It's the last week of Women's History Month and to honor the month-long reflection on women's rights, suffragette, and feminism I thought I'd write about The Philosopher Queens by Rebecca Buxton and Lisa Whiting.

If you're wondering where the post on Chaos by James Gleick is, I'm still working on it. It's a pretty dense book and every time I sit down to write about it I worry that I'll get some fact about Mandelbrot wrong and then my mind spirals like a fractal. I'll get there. It's a great book.

I picked up The Philosopher Queens primarily because the last two history of philosophy books I'd read barely mentioned women at all. A.C. Grayling's History of Philosophy has a section devoted to philosophy of feminism and only manages to mention a woman once. Nigel Warburton's A Little History of Philosophy does little better.

At the time of writing, a newly published book by A. C. Grayling, boldly titled The History of Philosophy, includes no sections on women philosophers. The book does include a three-and-a-half-page review of ‘Feminist Philosophy’ in which only one woman philosopher – Martha Nussbaum – is mentioned by name. – The Philosopher Queens

There are some historical reasons that women aren't covered in these books. Primarily because for most of human history they were, as Simone de Beauvoir would say, The Second Sex. Seen as subservient to men, and only useful as bearer's of man's progeny, their contributions were mostly overlooked, or attributed to men.

The Philosopher Queens covers important women philosophers in a rough chronological order. Given their subjugation based solely on gender, it isn't surprising that many of the philosophers covered wrote about the place of women in the world.


Hypatia sounds like a badass. We only know about her through the writings of others long after she lived. Like Socrates, she may not have actually existed, but if she did...damn! She was a talented mathematician, had her own school, and died by being torn apart by rabid monks. What a way to go. She was apparently very beautiful, but spurned anyone who tried to get with her. All my women independent!

Hypatia tried to stifle one of her most persistent student’s affections by playing a musical instrument for hours in the hopes he would get bored. When this did not work she turned to more extreme measures and one day pulled out a bloodied menstrual rag and waved it in the boy’s face, proclaiming that it was only lust that he desired, and this was not beautiful compared to her intellect and the true wonder of philosophy. – The Philosopher Queens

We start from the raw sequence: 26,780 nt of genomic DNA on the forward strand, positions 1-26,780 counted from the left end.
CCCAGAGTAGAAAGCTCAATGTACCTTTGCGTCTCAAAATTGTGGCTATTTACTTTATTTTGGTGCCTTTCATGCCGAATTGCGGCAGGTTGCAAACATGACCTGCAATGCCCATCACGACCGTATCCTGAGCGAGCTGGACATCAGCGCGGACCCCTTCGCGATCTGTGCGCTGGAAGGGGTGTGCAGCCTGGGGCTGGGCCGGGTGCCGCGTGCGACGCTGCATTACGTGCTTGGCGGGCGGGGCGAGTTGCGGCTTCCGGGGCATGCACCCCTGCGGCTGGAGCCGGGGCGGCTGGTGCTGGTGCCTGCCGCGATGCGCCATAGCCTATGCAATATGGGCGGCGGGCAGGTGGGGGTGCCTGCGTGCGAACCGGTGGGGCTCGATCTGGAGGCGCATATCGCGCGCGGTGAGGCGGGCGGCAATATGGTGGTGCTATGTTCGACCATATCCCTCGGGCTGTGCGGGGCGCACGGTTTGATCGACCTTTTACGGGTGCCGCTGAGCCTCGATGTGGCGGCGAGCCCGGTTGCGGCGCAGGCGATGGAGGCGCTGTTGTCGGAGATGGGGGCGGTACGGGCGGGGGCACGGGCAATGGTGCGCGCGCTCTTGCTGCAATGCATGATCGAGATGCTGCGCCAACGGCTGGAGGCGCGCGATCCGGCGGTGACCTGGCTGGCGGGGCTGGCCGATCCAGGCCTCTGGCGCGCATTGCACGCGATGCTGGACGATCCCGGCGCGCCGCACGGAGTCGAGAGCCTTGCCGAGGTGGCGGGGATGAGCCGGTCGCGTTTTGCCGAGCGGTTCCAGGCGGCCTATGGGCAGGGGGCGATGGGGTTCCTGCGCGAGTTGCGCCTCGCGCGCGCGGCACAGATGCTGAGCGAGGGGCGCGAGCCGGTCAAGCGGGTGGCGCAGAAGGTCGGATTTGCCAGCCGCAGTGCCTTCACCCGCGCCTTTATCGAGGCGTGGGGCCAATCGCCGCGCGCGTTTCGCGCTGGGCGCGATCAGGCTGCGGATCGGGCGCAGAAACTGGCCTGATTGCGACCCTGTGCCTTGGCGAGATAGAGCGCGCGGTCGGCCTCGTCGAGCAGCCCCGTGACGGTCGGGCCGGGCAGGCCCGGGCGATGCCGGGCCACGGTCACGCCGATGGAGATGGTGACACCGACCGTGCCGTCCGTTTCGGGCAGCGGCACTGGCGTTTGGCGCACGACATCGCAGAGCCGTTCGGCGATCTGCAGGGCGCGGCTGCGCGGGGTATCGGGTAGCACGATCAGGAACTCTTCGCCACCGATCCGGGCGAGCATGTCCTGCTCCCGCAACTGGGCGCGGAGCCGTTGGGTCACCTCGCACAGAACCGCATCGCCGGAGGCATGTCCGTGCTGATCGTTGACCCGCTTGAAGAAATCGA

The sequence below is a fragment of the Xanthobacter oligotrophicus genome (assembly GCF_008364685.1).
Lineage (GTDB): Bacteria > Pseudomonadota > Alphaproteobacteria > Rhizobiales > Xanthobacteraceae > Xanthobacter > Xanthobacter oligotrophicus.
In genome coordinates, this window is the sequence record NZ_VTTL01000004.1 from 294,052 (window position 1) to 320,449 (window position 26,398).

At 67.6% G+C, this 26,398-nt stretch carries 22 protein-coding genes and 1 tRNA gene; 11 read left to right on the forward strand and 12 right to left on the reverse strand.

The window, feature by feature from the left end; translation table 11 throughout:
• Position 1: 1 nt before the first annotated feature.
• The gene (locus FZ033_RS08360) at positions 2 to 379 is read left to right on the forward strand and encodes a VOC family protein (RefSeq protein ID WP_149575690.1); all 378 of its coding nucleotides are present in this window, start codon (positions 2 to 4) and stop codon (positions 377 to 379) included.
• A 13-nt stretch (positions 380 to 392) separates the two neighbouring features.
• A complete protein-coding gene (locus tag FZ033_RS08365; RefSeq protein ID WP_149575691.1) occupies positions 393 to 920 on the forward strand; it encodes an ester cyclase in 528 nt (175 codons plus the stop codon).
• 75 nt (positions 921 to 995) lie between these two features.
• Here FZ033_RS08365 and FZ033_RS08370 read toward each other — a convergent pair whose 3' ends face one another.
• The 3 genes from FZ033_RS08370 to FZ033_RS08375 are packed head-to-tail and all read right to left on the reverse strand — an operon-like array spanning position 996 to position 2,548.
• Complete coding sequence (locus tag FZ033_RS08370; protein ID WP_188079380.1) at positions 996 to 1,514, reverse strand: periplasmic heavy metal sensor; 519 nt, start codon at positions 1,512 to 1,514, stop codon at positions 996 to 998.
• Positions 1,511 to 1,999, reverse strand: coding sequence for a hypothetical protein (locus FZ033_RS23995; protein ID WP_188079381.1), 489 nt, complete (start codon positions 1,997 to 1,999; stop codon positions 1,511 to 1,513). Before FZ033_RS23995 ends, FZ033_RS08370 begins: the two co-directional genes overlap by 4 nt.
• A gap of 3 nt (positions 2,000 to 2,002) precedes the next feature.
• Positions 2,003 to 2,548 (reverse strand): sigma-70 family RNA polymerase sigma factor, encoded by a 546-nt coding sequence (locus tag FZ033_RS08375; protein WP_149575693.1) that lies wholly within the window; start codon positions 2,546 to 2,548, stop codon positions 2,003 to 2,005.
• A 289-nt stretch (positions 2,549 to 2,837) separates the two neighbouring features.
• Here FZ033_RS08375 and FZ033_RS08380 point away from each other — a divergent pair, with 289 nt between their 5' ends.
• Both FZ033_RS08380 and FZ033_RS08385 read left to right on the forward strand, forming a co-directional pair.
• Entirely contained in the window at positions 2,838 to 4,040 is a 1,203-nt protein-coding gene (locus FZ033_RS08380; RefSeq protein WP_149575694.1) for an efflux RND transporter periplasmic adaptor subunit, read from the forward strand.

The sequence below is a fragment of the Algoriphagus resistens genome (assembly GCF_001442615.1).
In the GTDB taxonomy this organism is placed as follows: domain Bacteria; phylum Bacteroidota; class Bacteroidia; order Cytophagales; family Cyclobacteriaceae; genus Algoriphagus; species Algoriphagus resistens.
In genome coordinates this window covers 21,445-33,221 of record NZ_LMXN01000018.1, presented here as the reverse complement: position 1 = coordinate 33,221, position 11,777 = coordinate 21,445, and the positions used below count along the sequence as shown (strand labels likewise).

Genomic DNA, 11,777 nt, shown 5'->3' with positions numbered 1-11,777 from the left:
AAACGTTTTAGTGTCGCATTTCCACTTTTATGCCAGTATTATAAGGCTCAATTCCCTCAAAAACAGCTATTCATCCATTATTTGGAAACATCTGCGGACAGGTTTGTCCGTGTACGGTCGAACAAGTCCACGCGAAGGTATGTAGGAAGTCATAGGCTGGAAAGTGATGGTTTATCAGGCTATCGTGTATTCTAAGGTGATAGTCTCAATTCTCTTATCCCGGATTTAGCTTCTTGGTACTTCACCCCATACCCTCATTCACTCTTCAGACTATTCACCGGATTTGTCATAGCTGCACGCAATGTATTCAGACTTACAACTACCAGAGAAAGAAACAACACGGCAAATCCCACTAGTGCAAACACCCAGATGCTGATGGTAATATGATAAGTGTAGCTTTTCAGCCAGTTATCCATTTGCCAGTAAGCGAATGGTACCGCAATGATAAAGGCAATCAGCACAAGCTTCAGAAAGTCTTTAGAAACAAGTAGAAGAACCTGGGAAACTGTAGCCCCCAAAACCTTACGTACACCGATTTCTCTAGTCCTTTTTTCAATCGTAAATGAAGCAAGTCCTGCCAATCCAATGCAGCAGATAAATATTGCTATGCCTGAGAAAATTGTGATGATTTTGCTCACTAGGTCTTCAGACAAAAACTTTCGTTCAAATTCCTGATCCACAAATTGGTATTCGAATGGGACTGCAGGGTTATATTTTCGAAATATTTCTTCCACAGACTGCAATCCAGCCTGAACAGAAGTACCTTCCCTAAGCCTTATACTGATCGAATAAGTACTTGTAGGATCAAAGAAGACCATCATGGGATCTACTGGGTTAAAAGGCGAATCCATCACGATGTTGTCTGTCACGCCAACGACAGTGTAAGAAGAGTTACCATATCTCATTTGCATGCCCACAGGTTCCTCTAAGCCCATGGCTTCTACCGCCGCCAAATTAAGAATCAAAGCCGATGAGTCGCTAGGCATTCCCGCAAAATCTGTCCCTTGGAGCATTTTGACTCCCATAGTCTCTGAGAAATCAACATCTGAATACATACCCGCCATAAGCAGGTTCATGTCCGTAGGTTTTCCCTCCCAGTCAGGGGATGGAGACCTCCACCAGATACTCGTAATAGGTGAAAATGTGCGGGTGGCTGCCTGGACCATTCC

the world is nothing but the conceptual ‘net of consciousness’, or rather a conceptual net of consciousness-energy, since consciousness is inseparable from energy, which it controls or ‘rides’. – The Philosopher Queens

Lalla, also known as Lalleshwari, was a Kashmiri mystic. She came up with, or helped popularize, a pantheistic concept well before Spinoza or Hegel's Geist. I really dig this idea of a consciousness being a collective net of energy waves. I wonder what she would think of our approaching singularity with machine intelligence. 🤔

By training the mind and the vital energies it controls, the yogini realises the empty, non-conceptual nature of awareness as the ever-present nature of everything. This recognition is experienced as the ‘flowering’ or freedom of awareness... – The Philosopher Queens

Elizabeth Anscombe

It was Anscombe's birthday last week which is what inspired me to write this post. I wrote a limerick in her honour (she was born in Limerick, Ireland).

There once was a thinker named Anscombe
Who found Wittgenstein quite handsome
When she lifted her pen
She’d frighten the men
And held secular morality for ransom

Harriet Taylor Mill

Similar to Simone de Beauvoir, Harriet Taylor Mill was overshadowed by her partner, John Stuart Mill. They pursued the pleasure of deep thought together and she should be given credit for her contributions that have been credited solely to Mill the man.

"when two persons have their thoughts and speculations completely in common it is of little consequence, in respect of the question of originality, which of them holds the pen." – John Stuart Mill
Improvements and alternatives to the status quo are considered in the chapter of Principles taken from Taylor Mill’s lips. There, she and Stuart Mill outline how workers’ increasing demands for independence will lead to their rejection of wage-relations with capitalists in favour of profit-sharing schemes, and eventually their rejection of any form of dependence on capitalists at all, instead setting up producer and consumer cooperatives. – The Philosopher Queens

Mill was a feminist who believed that women had been held back from their true potential by men. She wrote about the the ethics of marriage and wanted to 'raise the condition of women'.

...women are educated for one single object, to gain their living by marrying... – Harriet Taylor Mill
She separates sex from what we now call gender, explaining how the latter, though deep-rooted in women given their education from birth, is a social construct, and identifies core elements of what would now be termed the patriarchy. – The Philosopher Queens

There are many more women in The Philosopher Queens and even more listed in an appendix at the back of the book. On one hand, I like that this book balances the scales a bit and advocates for the inclusion of women in the history of philosophy. On the other hand, I wish some of these old male philosophers looked beyond their own gender.

Programming Note: Moving to
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